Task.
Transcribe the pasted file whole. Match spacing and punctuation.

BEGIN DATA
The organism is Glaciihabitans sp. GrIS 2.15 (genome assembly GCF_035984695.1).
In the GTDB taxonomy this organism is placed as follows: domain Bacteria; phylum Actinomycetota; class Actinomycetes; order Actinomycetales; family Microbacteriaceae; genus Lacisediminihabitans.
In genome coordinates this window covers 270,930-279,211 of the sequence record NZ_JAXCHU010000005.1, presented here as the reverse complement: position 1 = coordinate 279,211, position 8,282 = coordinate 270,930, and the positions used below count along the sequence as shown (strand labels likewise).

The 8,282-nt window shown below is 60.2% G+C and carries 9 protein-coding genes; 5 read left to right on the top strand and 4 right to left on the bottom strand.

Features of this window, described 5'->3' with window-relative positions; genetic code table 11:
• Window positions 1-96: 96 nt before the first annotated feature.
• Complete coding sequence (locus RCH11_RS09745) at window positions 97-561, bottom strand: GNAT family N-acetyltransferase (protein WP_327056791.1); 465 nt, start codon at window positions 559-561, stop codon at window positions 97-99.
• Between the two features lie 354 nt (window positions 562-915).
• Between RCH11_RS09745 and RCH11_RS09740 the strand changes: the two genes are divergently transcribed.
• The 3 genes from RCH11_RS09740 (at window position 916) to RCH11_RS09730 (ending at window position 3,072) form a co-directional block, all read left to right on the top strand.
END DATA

The organism is Glaciihabitans sp. GrIS 2.15 (genome assembly GCF_035984695.1).
In the GTDB taxonomy this organism is placed as follows: domain Bacteria; phylum Actinomycetota; class Actinomycetes; order Actinomycetales; family Microbacteriaceae; genus Lacisediminihabitans.
In genome coordinates this window covers 270,930-279,211 of the sequence record NZ_JAXCHU010000005.1, presented here as the reverse complement: position 1 = coordinate 279,211, position 8,282 = coordinate 270,930, and the positions used below count along the sequence as shown (strand labels likewise).

The 8,282-nt window shown below is 60.2% G+C and carries 9 protein-coding genes; 5 read left to right on the top strand and 4 right to left on the bottom strand.

Features of this window, described 5'->3' with window-relative positions; genetic code table 11:
• Window positions 1-96: 96 nt before the first annotated feature.
• Complete coding sequence (locus RCH11_RS09745) at window positions 97-561, bottom strand: GNAT family N-acetyltransferase (protein WP_327056791.1); 465 nt, start codon at window positions 559-561, stop codon at window positions 97-99.
• Between the two features lie 354 nt (window positions 562-915).
• Between RCH11_RS09745 and RCH11_RS09740 the strand changes: the two genes are divergently transcribed.
• The 3 genes from RCH11_RS09740 (at window position 916) to RCH11_RS09730 (ending at window position 3,072) form a co-directional block, all read left to right on the top strand.